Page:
This is it. December is here, with its snow and gulls and other birds from the north and the year is coming to a close. Except that in Costa Rica, we don’t have any dark cold days, nor do we offer much for the Larophile. We do have some birds from the north but they come in the form of Baltimore Orioles, Yellow Warblers, and other birds that come here to escape that northern annual freeze. Thanks to jet propulsion engines and planes, you can also migrate away from the cold. Come to Costa Rica and a birder can also add a few several dozen final year birds.
Did someone say Snowcap?
In my near future, I don’t foresee any serious chasing of the feathered kind but Mary and I are scheduled to participate in one more count. Maybe we will add a few more year birds, maybe even some after the count. Although we both have more than 600 species for 2019, incredibly, even more species can still find room on our lists, I wonder what they might be?
My latest year bird (numero 680) was a Rufous-winged Tanager seen while guiding near the Mistico Hanging Bridges area. During those days of guiding, I also saw birds like Great Curassow, Ocellated Antbird, Keel-billed Motmot, and Lattice-tailed Trogon but as nice as those species are, it wasn’t the first time I had seen them in 2019.
The Keel-billed Motmot.
In the next few days, with luck, we might even connect with Bare-necked Umbrellabird. I hope so, even if I already did see one this year, I rarely see this endangered species and it would be an excellent final bird of the year for Mary. Rufous-vented Ground-Cuckoo might be even better but even being in the right place doesn’t mean that you can hit the birding lottery with this mega. If we find an antswarm, though, we could be in luck, I will certainly be listening for this very challenging species.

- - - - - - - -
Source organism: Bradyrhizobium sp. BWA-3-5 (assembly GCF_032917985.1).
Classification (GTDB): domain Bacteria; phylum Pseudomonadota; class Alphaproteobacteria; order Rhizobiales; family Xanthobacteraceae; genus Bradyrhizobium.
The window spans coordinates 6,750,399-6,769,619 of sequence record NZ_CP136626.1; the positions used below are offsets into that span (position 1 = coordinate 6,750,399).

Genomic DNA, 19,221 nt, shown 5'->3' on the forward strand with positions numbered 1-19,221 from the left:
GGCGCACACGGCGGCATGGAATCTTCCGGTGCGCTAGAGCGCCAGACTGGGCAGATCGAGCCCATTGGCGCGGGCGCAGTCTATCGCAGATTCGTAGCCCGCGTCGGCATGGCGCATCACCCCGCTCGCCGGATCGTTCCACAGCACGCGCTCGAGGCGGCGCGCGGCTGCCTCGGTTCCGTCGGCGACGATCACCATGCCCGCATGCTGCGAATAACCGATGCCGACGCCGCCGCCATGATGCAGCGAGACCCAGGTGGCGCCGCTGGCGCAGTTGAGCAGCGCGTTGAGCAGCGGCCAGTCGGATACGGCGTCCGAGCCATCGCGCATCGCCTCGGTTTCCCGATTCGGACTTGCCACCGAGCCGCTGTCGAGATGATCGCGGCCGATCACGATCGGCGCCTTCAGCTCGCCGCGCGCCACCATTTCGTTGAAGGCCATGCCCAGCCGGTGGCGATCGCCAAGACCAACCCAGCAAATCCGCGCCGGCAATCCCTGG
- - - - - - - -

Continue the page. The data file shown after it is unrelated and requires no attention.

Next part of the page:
Other, more likely final year birds may come in the form of species we have looked for and should have already seen. Although we have done well on owls, the Striped Owl has evaded our efforts thus far! There’s still a chance although I think it depends on whether or not we visit the Jaco area at night.
Another big empty spot on our year lists is next to the name of the American Kestrel. Although the “Sparrow Hawk” isn’t common in Costa Rica, we have looked for it in the right places. I really don’t know why we haven’t seen this beautiful little falcon yet but it’s about time we connected, maybe one will still show near the airport or some other open field.
We could also pick up a nice set of final birds for the year in the Ciudad Neily area but since that is kind of far to go, it’s not going to happen in 2019. Maybe in 2020, but not this year. Instead, though, if we head to the coast, we still may pick up Common Tern and other coastal species. At least no matter where we go birding in Costa Rica, some new year bird could appear. That’s how the birding goes in a place with a list of more than 920 species.
Wishing everyone a happy holiday season and Merry Christmas! Thank you for reading this blog in 2019, I am grateful.